I think it goes further than should we volunteer, Organisations are now unable to exclude children and adults, even if they are unable to take part in all activities due to physical or mental disabilities. This probably means that they will have to provide one on one supervision, just in case there is a problem, as in this case. Volunteers are hard enough to find as it is.
Is it unreasonable to expect the parents or other family member to go along to these clubs and help their own relatives?
I can’t believe that they have been successful in their court case, if they were just doing it to make a point then they should not accept the money from the Scouts.

Situpstraight Mon 26-Mar-18 14:48:42

BTW I used to volunteer in a Charity shop and we were often asked to accept people to work in the shop who would need the other volunteers to take them to the loo etc.(and I don’t mean to just open the door for them) I know it’s a difficult subject and somebody will probably shoot me down in flames for even talking about it.

SueDonim Mon 26-Mar-18 15:34:31

From what I read about this case, the boy involved didn't require the one-to-one supervision the Scouts wanted to give him. Like many autistic children, he found it hard to adjust to change and all that seems to have been required was that things were explained to him so he could understand.

Instead, the Scouts wanted him to have a one-to-one, which he didn't want or need and which was oppressive. He didn't need one-to-one at school so why would he need it at Scouts? He had also previously attended Beavers without incident.

In this case, I think the Scouts were making a mountain out of a molehill, the issue could have been solved with some minor adjustments.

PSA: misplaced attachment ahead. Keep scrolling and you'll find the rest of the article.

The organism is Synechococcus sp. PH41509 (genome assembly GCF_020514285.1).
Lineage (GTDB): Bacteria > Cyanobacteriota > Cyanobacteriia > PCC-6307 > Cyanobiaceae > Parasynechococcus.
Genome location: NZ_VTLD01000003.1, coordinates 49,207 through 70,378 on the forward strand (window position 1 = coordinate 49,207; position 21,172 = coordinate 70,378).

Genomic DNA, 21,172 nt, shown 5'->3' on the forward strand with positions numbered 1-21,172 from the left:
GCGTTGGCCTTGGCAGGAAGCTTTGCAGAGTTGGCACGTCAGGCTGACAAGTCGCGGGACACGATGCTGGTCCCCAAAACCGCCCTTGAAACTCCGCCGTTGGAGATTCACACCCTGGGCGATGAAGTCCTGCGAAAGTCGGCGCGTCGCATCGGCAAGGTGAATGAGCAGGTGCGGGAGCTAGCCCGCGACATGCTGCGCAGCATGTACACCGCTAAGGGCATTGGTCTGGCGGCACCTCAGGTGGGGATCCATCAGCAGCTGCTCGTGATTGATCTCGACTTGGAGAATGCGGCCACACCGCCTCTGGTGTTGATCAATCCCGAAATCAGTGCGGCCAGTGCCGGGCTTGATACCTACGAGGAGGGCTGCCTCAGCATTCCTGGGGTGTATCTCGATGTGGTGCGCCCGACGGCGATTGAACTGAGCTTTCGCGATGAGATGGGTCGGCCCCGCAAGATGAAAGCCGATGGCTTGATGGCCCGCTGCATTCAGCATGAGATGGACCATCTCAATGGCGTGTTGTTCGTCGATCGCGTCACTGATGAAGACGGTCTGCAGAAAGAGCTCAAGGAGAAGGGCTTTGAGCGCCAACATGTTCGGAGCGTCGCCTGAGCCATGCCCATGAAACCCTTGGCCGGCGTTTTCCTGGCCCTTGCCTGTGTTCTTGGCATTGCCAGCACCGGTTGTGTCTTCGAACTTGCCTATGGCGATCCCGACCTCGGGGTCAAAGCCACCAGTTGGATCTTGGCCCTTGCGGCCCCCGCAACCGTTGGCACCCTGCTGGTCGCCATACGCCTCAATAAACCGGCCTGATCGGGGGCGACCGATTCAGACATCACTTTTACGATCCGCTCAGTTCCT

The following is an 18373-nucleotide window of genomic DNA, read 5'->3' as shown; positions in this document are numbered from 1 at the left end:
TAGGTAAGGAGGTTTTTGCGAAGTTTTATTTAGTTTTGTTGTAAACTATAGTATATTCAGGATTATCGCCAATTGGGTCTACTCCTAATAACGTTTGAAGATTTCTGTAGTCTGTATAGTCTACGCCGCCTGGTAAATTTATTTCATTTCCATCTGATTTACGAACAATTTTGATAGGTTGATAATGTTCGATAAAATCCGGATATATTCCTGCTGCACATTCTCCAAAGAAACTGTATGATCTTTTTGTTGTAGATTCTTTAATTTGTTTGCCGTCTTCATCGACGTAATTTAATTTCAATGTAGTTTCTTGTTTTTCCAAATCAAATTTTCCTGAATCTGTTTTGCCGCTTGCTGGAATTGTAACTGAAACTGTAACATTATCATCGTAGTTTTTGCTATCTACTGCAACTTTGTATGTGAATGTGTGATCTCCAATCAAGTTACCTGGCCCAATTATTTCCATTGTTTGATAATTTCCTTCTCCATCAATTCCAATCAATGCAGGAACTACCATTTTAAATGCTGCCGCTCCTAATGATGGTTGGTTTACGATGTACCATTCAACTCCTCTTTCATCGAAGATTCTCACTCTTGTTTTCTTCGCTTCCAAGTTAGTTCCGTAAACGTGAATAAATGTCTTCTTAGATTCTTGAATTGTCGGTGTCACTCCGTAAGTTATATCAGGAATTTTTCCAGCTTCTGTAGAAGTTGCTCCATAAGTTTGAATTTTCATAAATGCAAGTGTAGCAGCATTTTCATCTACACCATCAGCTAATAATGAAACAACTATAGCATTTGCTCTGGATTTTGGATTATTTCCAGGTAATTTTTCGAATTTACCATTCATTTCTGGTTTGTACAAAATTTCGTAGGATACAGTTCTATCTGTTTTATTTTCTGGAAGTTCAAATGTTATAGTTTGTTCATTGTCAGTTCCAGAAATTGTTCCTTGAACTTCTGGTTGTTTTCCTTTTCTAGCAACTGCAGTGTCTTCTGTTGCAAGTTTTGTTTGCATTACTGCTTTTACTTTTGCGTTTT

I don't blame the volunteers, they were let down by the Scouts Association, which should have trained them to deal with an issue which is becoming more and more common in society as we aim to become more inclusive.

maryeliza54 Mon 26-Mar-18 16:57:39

The full story is of course much more nuanced and complex than the huffers and puffers on this thread would like to know - what on Earth makes you think it’s acceptable to post without knowing some facts - sorry if this spoils your fun - do feel free to carry on fulminating and don’t click on the link if you want facts to get in the way of a good story.

Nannarose Mon 26-Mar-18 17:05:36

Having worked with children with special needs, both as a volunteer and professionally, I think the differences between schools and youth groups are :
The environment,including potential dangers
The skill, training and experience of the adults in charge

Schools, and groups aimed at younger children tend to have fewer dangers, and the environment means unpredictable behaviour is less concerning.
In theory, the adults should be supported and trained to be able to accept children with special needs. In practice, volunteers are rushing back from work to run these groups, fitting in paperwork at odd moments, getting their families to help prepare for camps and outings. Trying to be a proper support worker in amongst all of this is asking a lot.